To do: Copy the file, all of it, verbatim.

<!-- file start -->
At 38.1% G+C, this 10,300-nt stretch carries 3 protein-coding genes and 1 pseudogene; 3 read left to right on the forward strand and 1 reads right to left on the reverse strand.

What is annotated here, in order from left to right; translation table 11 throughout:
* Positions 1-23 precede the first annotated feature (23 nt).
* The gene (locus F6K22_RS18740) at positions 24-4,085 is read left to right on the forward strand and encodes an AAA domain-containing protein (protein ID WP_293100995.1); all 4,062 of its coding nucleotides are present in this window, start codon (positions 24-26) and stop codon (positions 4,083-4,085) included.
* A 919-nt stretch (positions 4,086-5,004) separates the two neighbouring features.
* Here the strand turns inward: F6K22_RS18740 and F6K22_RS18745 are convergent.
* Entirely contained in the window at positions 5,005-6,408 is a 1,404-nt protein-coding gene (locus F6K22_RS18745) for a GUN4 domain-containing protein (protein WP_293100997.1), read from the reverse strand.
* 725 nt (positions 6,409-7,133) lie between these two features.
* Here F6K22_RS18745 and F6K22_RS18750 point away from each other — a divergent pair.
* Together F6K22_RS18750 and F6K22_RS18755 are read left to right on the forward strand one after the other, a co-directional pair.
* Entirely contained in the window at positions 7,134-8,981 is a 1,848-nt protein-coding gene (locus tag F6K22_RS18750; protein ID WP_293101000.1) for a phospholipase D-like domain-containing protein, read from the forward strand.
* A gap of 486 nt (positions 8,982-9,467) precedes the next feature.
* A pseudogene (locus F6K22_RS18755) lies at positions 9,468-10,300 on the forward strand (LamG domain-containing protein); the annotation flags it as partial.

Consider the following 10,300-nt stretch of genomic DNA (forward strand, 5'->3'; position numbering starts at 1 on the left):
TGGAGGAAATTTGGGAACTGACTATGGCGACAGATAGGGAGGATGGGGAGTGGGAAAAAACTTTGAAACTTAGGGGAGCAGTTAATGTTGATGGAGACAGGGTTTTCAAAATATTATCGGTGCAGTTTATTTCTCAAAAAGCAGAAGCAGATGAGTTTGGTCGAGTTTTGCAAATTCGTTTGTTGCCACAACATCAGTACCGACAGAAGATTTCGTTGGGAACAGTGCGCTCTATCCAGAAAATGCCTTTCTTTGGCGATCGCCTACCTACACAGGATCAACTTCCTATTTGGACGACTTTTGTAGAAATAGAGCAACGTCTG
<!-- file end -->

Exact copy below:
At 38.1% G+C, this 10,300-nt stretch carries 3 protein-coding genes and 1 pseudogene; 3 read left to right on the forward strand and 1 reads right to left on the reverse strand.

What is annotated here, in order from left to right; translation table 11 throughout:
* Positions 1-23 precede the first annotated feature (23 nt).
* The gene (locus F6K22_RS18740) at positions 24-4,085 is read left to right on the forward strand and encodes an AAA domain-containing protein (protein ID WP_293100995.1); all 4,062 of its coding nucleotides are present in this window, start codon (positions 24-26) and stop codon (positions 4,083-4,085) included.
* A 919-nt stretch (positions 4,086-5,004) separates the two neighbouring features.
* Here the strand turns inward: F6K22_RS18740 and F6K22_RS18745 are convergent.
* Entirely contained in the window at positions 5,005-6,408 is a 1,404-nt protein-coding gene (locus F6K22_RS18745) for a GUN4 domain-containing protein (protein WP_293100997.1), read from the reverse strand.
* 725 nt (positions 6,409-7,133) lie between these two features.
* Here F6K22_RS18745 and F6K22_RS18750 point away from each other — a divergent pair.
* Together F6K22_RS18750 and F6K22_RS18755 are read left to right on the forward strand one after the other, a co-directional pair.
* Entirely contained in the window at positions 7,134-8,981 is a 1,848-nt protein-coding gene (locus tag F6K22_RS18750; protein ID WP_293101000.1) for a phospholipase D-like domain-containing protein, read from the forward strand.
* A gap of 486 nt (positions 8,982-9,467) precedes the next feature.
* A pseudogene (locus F6K22_RS18755) lies at positions 9,468-10,300 on the forward strand (LamG domain-containing protein); the annotation flags it as partial.

Consider the following 10,300-nt stretch of genomic DNA (forward strand, 5'->3'; position numbering starts at 1 on the left):
TGGAGGAAATTTGGGAACTGACTATGGCGACAGATAGGGAGGATGGGGAGTGGGAAAAAACTTTGAAACTTAGGGGAGCAGTTAATGTTGATGGAGACAGGGTTTTCAAAATATTATCGGTGCAGTTTATTTCTCAAAAAGCAGAAGCAGATGAGTTTGGTCGAGTTTTGCAAATTCGTTTGTTGCCACAACATCAGTACCGACAGAAGATTTCGTTGGGAACAGTGCGCTCTATCCAGAAAATGCCTTTCTTTGGCGATCGCCTACCTACACAGGATCAACTTCCTATTTGGACGACTTTTGTAGAAATAGAGCAACGTCTG